Tuesday morning saw a slew of headlines -- like this, this, this and this -- all breathlessly warning you that those twinkling Christmas lights you drape in every available corner of your house could be the reason your Wi-Fi speeds slow to a crawl over this festive season. That, of course, could make it a lot harder to download National Lampoon’s Christmas Vacation and find out that Chevy Chase was just as funny as you remembered.

The reason for the headlines was a report from U.K. telecom’s watchdog Ofcom on the state of broadband services in the country, warning that consumers' broadband speeds may not be as fast as they should be, for a variety of reasons. “It could be down to something as simple as interference from other electronic devices, such as a microwave oven, baby monitor, a lamp -- or even Christmas fairy lights,” a press release claimed.

This was the only reference to the Christmas light phenomena in the report, and Ofcom offered no real explanation for why this is the case, so let's dig a little deeper to see if Ofcom's claim holds water.

This All Sounds Very Familiar

If you are getting a feeling of deja vu reading all those headlines, there is a good reason. We have heard all this before. Indeed, we've been hearing it on and off for more than a decade. Ars Technica warned us about "Wi-Fi-blocking decorations" back in 2006, based on research from AirMagnet, a company that (surprise, surprise) develops and sells Wi-Fi networking analysis and troubleshooting tools.

In 2009 it was the turn of TalkTalk, the U.K. telecom company recently in the news for a customer data breach, to warn us that "a significant percentage of complaints [about Wi-Fi speeds] were due to interference from Christmas lights," according to a Telegraph report.

So Why Is Ofcom Telling Us Again?

Ofcom is repeating the warning as part of the launch of its Connected Nations report, which claims that people and businesses are not getting the best out of the broadband connection they have. To help, they have launched a Wi-Fi Checker app that will scan your home network and let you know if there are any issues.

Is There Any Truth To The Claim About Christmas Lights?

There is no smoke without fire, and almost a decade of warnings mean Christmas lights do affect your Wi-Fi connection to some extent -- but the question remains: How do Christmas lights interfere with and slow down Wi-Fi networks? 

Just like the Ofcom report, TalkTalk failed to give a reason why Christmas lights were a problem, but back in 2006, AirMagnet said the problem was caused by "deflecting, absorbing or otherwise interfering with the wireless signal."

The exact reason is down to electromagnetic radiation. Everything that has electricity running through it creates an electromagnetic field, and this interferes with devices that use electromagnetic waves to carry information or impart energy. In the case of your router, it is using electromagnetic waves to send information, while your Christmas lights generate an electromagnetic that which interferes with it. Place your Christmas lights too close to your router and you will get some interference.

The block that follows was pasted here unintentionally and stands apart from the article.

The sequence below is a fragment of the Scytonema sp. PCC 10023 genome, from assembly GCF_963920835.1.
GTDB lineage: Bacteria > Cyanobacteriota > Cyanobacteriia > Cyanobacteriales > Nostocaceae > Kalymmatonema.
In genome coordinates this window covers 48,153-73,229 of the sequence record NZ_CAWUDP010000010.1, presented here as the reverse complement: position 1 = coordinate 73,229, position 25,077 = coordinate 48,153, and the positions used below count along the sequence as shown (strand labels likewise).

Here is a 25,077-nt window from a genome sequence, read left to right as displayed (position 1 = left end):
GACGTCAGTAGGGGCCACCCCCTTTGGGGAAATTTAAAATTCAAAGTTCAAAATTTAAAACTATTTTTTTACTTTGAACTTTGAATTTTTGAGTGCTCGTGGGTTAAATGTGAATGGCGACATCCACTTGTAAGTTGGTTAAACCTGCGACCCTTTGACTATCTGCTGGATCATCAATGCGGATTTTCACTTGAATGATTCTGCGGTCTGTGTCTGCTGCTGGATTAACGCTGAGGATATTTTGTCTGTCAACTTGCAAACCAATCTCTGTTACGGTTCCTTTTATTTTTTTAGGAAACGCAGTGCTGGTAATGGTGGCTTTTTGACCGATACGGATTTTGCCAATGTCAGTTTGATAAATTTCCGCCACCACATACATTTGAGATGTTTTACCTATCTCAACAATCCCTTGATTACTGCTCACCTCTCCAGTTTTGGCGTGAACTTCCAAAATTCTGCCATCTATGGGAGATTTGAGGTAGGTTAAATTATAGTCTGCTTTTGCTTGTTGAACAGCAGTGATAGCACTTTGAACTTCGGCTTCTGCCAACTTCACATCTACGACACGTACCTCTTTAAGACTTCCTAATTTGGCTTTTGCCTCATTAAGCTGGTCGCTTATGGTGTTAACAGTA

Does That Mean I Have To Have A Fairy-Light-Free Christmas?

Getting rid of your Christmas lights will not only make you seem like the Grinch to all your neighbors, it will also have a negligible impact on your Wi-Fi speeds. While TalkTalk's 2009 report claimed that in-home lighting and wiring, such as Christmas tree lights, could degrade speeds by as much as 25 percent (with flashing Christmas lights causing even more difficulties), this is an extreme example.

For Christmas lights to have this significant an impact, your router would have to be draped in flashing lights while dangling from the top your Christmas tree -- and there are much worse things affecting your Wi-Fi speed.

What Else Hinders My Netflix Enjoyment?

Everything in the home, from your microwave to baby monitors, lamps and the water pipes running though your walls, will also affect how well your Wi-Fi network operates. In its white paper on Wi-Fi myths, Cisco (which should know a thing or two about wireless networks) says interference can be caused on the 802.11 network that your Wi-Fi network works on by a huge range of appliances. These include devices mentioned by Ofcom (though not Christmas lights) as well as cordless phones, Bluetooth devices, wireless video cameras, outdoor microwave links, wireless game controllers, Zigbee devices, fluorescent lights, WiMAX devices and bad electrical connections.

On a scale of 1 to 10, Christmas lights are probably a 3, while microwaves would be a 9, other Wi-Fi networks a 7 and even the human body (because we are made up of more than 60 percent water) would be a 5. 

What Can I Do To Limit Interference?

For Christmas lights, the simplest thing to do is to keep them as far from your router as possible. Additionally, if you pay a little bit extra you may get lights with electrical cables that are more insulated than cheaper models, which will help limit interference. Finally, if you have regular lights rather than blinking ones, this should also help prevent Wi-Fi slowdown.

In general it is advisable to place your router as centrally as possible in your home, as it emits its signal in all directions. Secondly, if you have a newer router that supports both the 2.4GHz and 5GHz frequencies, it is better to use the latter, as it is much less congested, and home appliances won't interfere nearly as much. Finally, it is always best not to place your router inside your microwave if possible, or underneath the TV or on top of your PlayStation 4 or inside a concrete block, if you want to optimize speeds.

Of course, you could always wait for Li-Fi-enabled Christmas lights to come on the market.